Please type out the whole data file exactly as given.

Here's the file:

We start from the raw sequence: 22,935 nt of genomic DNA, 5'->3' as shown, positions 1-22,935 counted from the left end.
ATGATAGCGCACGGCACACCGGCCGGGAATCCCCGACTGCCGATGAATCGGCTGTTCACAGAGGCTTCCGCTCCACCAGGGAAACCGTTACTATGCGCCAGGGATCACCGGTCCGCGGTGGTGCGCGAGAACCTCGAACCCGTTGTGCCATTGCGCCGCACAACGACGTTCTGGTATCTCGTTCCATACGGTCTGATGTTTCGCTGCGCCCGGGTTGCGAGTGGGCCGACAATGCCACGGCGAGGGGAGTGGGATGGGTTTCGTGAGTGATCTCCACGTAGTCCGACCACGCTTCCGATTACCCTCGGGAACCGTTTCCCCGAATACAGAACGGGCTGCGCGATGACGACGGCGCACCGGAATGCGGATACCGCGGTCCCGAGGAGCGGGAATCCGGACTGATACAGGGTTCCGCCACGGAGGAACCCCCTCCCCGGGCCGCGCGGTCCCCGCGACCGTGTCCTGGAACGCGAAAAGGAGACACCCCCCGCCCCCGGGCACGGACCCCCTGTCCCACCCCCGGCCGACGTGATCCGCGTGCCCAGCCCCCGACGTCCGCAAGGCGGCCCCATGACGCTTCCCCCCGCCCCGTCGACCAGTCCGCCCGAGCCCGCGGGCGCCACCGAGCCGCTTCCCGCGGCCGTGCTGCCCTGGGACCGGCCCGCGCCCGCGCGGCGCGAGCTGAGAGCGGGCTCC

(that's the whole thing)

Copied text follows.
We start from the raw sequence: 22,935 nt of genomic DNA, 5'->3' as shown, positions 1-22,935 counted from the left end.
ATGATAGCGCACGGCACACCGGCCGGGAATCCCCGACTGCCGATGAATCGGCTGTTCACAGAGGCTTCCGCTCCACCAGGGAAACCGTTACTATGCGCCAGGGATCACCGGTCCGCGGTGGTGCGCGAGAACCTCGAACCCGTTGTGCCATTGCGCCGCACAACGACGTTCTGGTATCTCGTTCCATACGGTCTGATGTTTCGCTGCGCCCGGGTTGCGAGTGGGCCGACAATGCCACGGCGAGGGGAGTGGGATGGGTTTCGTGAGTGATCTCCACGTAGTCCGACCACGCTTCCGATTACCCTCGGGAACCGTTTCCCCGAATACAGAACGGGCTGCGCGATGACGACGGCGCACCGGAATGCGGATACCGCGGTCCCGAGGAGCGGGAATCCGGACTGATACAGGGTTCCGCCACGGAGGAACCCCCTCCCCGGGCCGCGCGGTCCCCGCGACCGTGTCCTGGAACGCGAAAAGGAGACACCCCCCGCCCCCGGGCACGGACCCCCTGTCCCACCCCCGGCCGACGTGATCCGCGTGCCCAGCCCCCGACGTCCGCAAGGCGGCCCCATGACGCTTCCCCCCGCCCCGTCGACCAGTCCGCCCGAGCCCGCGGGCGCCACCGAGCCGCTTCCCGCGGCCGTGCTGCCCTGGGACCGGCCCGCGCCCGCGCGGCGCGAGCTGAGAGCGGGCTCC